In October, 2010, a Guatemalan court sentenced two former low ranking National Police officers to 40 years in prison each for the disappearance of Edgar Fernando García, a trade union leader, in 1984. (His wife, Nineth Montenegro, was one of the founders of GAM.) García’s daughter Alejandra, who was an infant when he was disappeared, read the following statement at his trial: “I do not seek revenge, neither would my dad have, but I do seek the truth, I want to know where he was taken, I want to know why he wasn’t formally charged, I want to know who gave the order, I want to know … who he was handed over to, I want to know what happened to him. My heart cannot rest and be at peace without the truth, as harsh as it may be, the truth always heals the soul.”

SOURCES & LINKS

Amnesty International News. “City of the Disappeared – three decades of searching for Guatemala’s missing.” November 19, 2012.
http://www.amnesty.org/en/news/city-disappeared-three-decades-searching-guatemalas-missing-2012-11-19

Asociación Familiares de Detenidos – Desaparecidos de Guatemala – FAMDEGUA
https://www.facebook.com/famdegua.guatemala

Blue, Victor. “The Lost: Guatemala’s Disappeared.” Photo Essay.
http://victorblue.com/stories/lost.html

Digital Archive of the Guatemalan National Police Historical Archive.
https://ahpn.lib.utexas.edu/

Doyle, Kate. “Death Squad Diary.” Harper’s Magazine, June 1999.
http://www2.gwu.edu/~nsarchiv/NSAEBB/NSAEBB15/death_squad_harpers.pdf

García, Alejandra. Statement at the close of her father’s trial.
http://casofernandogarcia.tumblr.com/post/1454795096/statement-from-alejandra-garcia-at-the-close-of

Goudvis, Patricia. “Dirty Secrets: Jennifer, Everardo & the CIA in Guatemala.” New Day Films, 1995.
https://www.newday.com/film/dirty-secrets-jennifer-everardo-cia-guatemala

Grandin, Greg. “Death Squads, Disappearances and Torture From Latin America to Iraq.” Truthout, December 11, 2007.
http://truth-out.org/archive/component/k2/item/74962:greg-grandin–death-squads-disappearances-and-torture-from-latin-america-to-iraq

Grupo de Apoyo Mutuo – GAM
https://www.facebook.com/pages/Grupo-de-Apoyo-Mutuo-GAM/147276682035345?sk=timeline

Guatemala Human Rights Commission/USA. “GHRC Congratulates FAMDEGUA on 22 Years of Searching for Truth, Justice, and Memory.” Monitoring Guatemala, June 18, 2014.
https://ghrcusa.wordpress.com/2014/06/18/ghrc-congratulates-famdegua-on-22-years-of-searching-for-truth-justice-and-memory/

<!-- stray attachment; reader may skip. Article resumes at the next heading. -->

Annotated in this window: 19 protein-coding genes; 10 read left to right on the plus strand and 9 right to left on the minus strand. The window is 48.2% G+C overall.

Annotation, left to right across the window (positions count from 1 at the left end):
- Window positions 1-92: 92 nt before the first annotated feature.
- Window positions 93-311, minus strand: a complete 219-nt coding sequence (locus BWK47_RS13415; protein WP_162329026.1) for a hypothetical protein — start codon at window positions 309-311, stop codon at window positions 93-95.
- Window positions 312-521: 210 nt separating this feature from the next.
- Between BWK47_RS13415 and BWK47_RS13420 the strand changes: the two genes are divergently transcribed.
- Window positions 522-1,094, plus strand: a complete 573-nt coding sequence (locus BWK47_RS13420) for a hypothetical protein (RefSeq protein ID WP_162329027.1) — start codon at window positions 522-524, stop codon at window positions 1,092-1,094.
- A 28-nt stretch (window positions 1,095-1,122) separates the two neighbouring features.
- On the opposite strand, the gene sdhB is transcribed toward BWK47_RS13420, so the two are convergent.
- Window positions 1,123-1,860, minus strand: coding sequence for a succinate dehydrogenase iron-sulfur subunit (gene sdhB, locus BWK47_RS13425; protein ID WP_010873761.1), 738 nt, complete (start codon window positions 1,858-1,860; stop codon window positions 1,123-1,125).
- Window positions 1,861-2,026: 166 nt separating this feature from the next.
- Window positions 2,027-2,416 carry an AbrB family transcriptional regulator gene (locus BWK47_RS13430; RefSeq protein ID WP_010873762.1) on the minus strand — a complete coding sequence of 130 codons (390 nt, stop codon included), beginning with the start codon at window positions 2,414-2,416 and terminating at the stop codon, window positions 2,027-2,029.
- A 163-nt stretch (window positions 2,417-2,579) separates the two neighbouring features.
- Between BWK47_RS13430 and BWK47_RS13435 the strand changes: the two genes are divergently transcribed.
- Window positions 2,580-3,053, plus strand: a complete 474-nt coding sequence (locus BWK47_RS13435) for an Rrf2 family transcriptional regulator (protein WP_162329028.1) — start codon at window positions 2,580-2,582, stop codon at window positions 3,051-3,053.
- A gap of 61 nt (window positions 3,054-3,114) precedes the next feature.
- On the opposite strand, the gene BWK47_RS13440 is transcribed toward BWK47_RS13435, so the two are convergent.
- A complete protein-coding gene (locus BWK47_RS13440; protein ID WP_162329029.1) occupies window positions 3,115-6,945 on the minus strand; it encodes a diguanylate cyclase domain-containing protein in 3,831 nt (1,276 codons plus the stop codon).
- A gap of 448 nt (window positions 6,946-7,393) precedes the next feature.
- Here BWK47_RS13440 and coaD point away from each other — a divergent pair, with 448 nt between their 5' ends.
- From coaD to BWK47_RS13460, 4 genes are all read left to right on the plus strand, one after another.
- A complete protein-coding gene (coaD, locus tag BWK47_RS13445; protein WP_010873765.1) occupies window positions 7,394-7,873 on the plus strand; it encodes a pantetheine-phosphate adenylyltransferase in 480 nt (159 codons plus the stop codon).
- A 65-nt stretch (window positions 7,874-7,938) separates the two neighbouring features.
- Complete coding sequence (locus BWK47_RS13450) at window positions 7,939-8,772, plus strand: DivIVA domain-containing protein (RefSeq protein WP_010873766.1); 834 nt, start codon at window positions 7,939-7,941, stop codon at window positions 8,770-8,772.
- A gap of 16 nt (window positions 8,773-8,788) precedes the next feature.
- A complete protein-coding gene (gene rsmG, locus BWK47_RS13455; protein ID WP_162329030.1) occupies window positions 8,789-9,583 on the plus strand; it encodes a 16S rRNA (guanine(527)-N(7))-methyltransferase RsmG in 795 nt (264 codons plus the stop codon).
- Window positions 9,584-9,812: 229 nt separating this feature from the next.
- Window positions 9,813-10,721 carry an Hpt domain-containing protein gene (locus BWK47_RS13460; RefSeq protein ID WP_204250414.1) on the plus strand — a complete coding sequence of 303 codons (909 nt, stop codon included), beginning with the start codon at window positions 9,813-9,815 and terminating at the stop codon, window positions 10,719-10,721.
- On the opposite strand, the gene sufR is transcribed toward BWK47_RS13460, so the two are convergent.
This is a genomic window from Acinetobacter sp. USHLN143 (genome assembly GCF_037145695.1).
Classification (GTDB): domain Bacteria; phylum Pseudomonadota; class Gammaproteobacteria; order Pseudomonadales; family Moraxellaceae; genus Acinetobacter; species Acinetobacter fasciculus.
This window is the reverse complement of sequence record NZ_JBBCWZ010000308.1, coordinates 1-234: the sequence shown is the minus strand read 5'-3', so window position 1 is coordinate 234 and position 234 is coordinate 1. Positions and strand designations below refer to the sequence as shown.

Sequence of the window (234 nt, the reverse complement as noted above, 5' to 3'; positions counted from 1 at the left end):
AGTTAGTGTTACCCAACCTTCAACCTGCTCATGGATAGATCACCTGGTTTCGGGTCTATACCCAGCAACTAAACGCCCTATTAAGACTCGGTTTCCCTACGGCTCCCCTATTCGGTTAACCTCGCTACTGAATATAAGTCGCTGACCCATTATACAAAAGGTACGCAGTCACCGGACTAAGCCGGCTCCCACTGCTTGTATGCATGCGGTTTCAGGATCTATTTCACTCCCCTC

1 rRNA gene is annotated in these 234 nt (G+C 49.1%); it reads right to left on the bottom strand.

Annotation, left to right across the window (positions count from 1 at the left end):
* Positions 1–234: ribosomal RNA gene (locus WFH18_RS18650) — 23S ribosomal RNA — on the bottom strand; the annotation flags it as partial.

––––––. “Dos Erres Massacre.”
http://www.ghrc-usa.org/our-work/important-cases/dos-erres-massacre/

National Security Archive. “Guatemalan Death Squad Dossier.”
http://www2.gwu.edu/~nsarchiv/NSAEBB/NSAEBB15/

ODHAG (Human Rights Office of the Archdiocese of Guatemala). Guatemala: Never Again! REMHI: Recovery of Historical Memory Project, Maryknoll, NY: Orbis Books, 1999.

United Nations: International Day of the Victims of Enforced Disappearances.
http://www.un.org/en/events/disappearancesday/background.shtml

Watch More of Dora

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Visiting Grandmother’s Grave

CrossesPlayThumb

Crosses, Massacres, Genocide

GratitudePlayThumb

Dora’s Gratitude

FutureAmbitionsPlayThumb

“Let’s Do This Together”

DrugTraffickingPlayThumb

Violence in Guatemala Today

Guatemala Maps & Facts

Map of Guatemala ©Nations Online Project

Size: 41,699 sq. miles, size of Tennessee

Population: 15,470,000 (2013)

Capital: Guatemala City

People: Over half are indigenous Maya; the rest are primarily of mixed Maya and Hispanic heritage, called Ladinos; small population of African descendents (including Garifuna) along Atlantic Coast

Languages: Spanish is the official language; there are 22 Mayan languages spoken as well as Xinca and Garifuna

Flag of Guatemala

Religions: Roman Catholic, Protestant (primarily evangelical) and Maya

Independence: 1821 (from Spain)

  • Over half the population lives below poverty level.
  • Illiteracy, infant mortality and malnutrition rates are among the highest in Latin America.
  • Life expectancy is among the lowest in Latin America.
  • Nearly one third of all children do not complete primary school.
  • All social indicators are worse for the Maya population than for the Ladino.
  • The country is plagued by gang and drug related violence and organized crime. It serves as a major corridor for drugs coming to the US from South America.

Quick Facts About the War

Dates: 1960 – 1996 (36 years)

In 1982, the four most important Guatemalan revolutionary organizations fighting against the military regimes and paramilitary right-wing groups created the Guatemalan National Revolutionary Unity (URNG).

Over 200,000 people were killed or disappeared

1.5 million were displaced

669 massacres

83% of victims were Maya & 17% of victims were Ladino

Army and security forces were found responsible for 93% of atrocities; the insurgency (guerrillas) for 3%; the remaining 4% were undetermined.

Sources & Links

BBC:http://www.bbc.com/news/world-latin-america-19635877

CIA World Factbook: https://www.cia.gov/library/publications/the-world-factbook/geos/gt.html

New York Times: http://topics.nytimes.com/top/news/international/countriesandterritories/guatemala/index.html

UN Data: http://data.un.org/CountryProfile.aspx?crName=Guatemala

US Institute of Peacehttp://www.usip.org/publications/truth-commission-guatemala

World Bankhttp://www.worldbank.org/en/country/guatemala